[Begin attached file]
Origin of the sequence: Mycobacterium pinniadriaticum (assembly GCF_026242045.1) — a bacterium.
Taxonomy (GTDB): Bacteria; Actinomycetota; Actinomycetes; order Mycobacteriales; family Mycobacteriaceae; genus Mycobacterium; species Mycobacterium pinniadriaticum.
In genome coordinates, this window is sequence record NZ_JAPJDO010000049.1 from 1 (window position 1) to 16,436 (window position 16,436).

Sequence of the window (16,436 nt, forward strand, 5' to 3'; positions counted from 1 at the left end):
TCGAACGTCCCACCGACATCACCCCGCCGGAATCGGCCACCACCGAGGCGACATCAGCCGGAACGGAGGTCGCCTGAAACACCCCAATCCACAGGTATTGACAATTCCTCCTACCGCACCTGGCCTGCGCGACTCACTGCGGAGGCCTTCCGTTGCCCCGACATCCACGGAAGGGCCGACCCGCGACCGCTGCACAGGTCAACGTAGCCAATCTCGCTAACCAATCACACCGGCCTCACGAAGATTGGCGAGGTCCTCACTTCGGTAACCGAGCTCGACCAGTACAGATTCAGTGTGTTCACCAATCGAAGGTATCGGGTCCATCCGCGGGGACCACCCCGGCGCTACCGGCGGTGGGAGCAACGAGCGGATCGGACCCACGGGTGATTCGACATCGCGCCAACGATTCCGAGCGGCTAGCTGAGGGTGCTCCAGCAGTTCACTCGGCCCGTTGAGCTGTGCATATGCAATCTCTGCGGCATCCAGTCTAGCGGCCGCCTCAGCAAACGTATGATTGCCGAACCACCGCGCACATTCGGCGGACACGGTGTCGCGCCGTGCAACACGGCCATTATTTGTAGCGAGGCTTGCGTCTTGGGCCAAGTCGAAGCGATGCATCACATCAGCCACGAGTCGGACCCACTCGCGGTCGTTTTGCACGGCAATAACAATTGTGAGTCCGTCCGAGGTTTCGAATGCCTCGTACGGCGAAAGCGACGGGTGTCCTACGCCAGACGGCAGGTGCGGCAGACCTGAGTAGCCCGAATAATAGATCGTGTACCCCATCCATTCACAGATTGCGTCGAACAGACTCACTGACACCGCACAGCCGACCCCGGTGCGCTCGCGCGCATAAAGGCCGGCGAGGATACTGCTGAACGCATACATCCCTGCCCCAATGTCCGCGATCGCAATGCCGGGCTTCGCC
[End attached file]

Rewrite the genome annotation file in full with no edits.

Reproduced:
Origin of the sequence: Mycobacterium pinniadriaticum (assembly GCF_026242045.1) — a bacterium.
Taxonomy (GTDB): Bacteria; Actinomycetota; Actinomycetes; order Mycobacteriales; family Mycobacteriaceae; genus Mycobacterium; species Mycobacterium pinniadriaticum.
In genome coordinates, this window is sequence record NZ_JAPJDO010000049.1 from 1 (window position 1) to 16,436 (window position 16,436).

Sequence of the window (16,436 nt, forward strand, 5' to 3'; positions counted from 1 at the left end):
TCGAACGTCCCACCGACATCACCCCGCCGGAATCGGCCACCACCGAGGCGACATCAGCCGGAACGGAGGTCGCCTGAAACACCCCAATCCACAGGTATTGACAATTCCTCCTACCGCACCTGGCCTGCGCGACTCACTGCGGAGGCCTTCCGTTGCCCCGACATCCACGGAAGGGCCGACCCGCGACCGCTGCACAGGTCAACGTAGCCAATCTCGCTAACCAATCACACCGGCCTCACGAAGATTGGCGAGGTCCTCACTTCGGTAACCGAGCTCGACCAGTACAGATTCAGTGTGTTCACCAATCGAAGGTATCGGGTCCATCCGCGGGGACCACCCCGGCGCTACCGGCGGTGGGAGCAACGAGCGGATCGGACCCACGGGTGATTCGACATCGCGCCAACGATTCCGAGCGGCTAGCTGAGGGTGCTCCAGCAGTTCACTCGGCCCGTTGAGCTGTGCATATGCAATCTCTGCGGCATCCAGTCTAGCGGCCGCCTCAGCAAACGTATGATTGCCGAACCACCGCGCACATTCGGCGGACACGGTGTCGCGCCGTGCAACACGGCCATTATTTGTAGCGAGGCTTGCGTCTTGGGCCAAGTCGAAGCGATGCATCACATCAGCCACGAGTCGGACCCACTCGCGGTCGTTTTGCACGGCAATAACAATTGTGAGTCCGTCCGAGGTTTCGAATGCCTCGTACGGCGAAAGCGACGGGTGTCCTACGCCAGACGGCAGGTGCGGCAGACCTGAGTAGCCCGAATAATAGATCGTGTACCCCATCCATTCACAGATTGCGTCGAACAGACTCACTGACACCGCACAGCCGACCCCGGTGCGCTCGCGCGCATAAAGGCCGGCGAGGATACTGCTGAACGCATACATCCCTGCCCCAATGTCCGCGATCGCAATGCCGGGCTTCGCC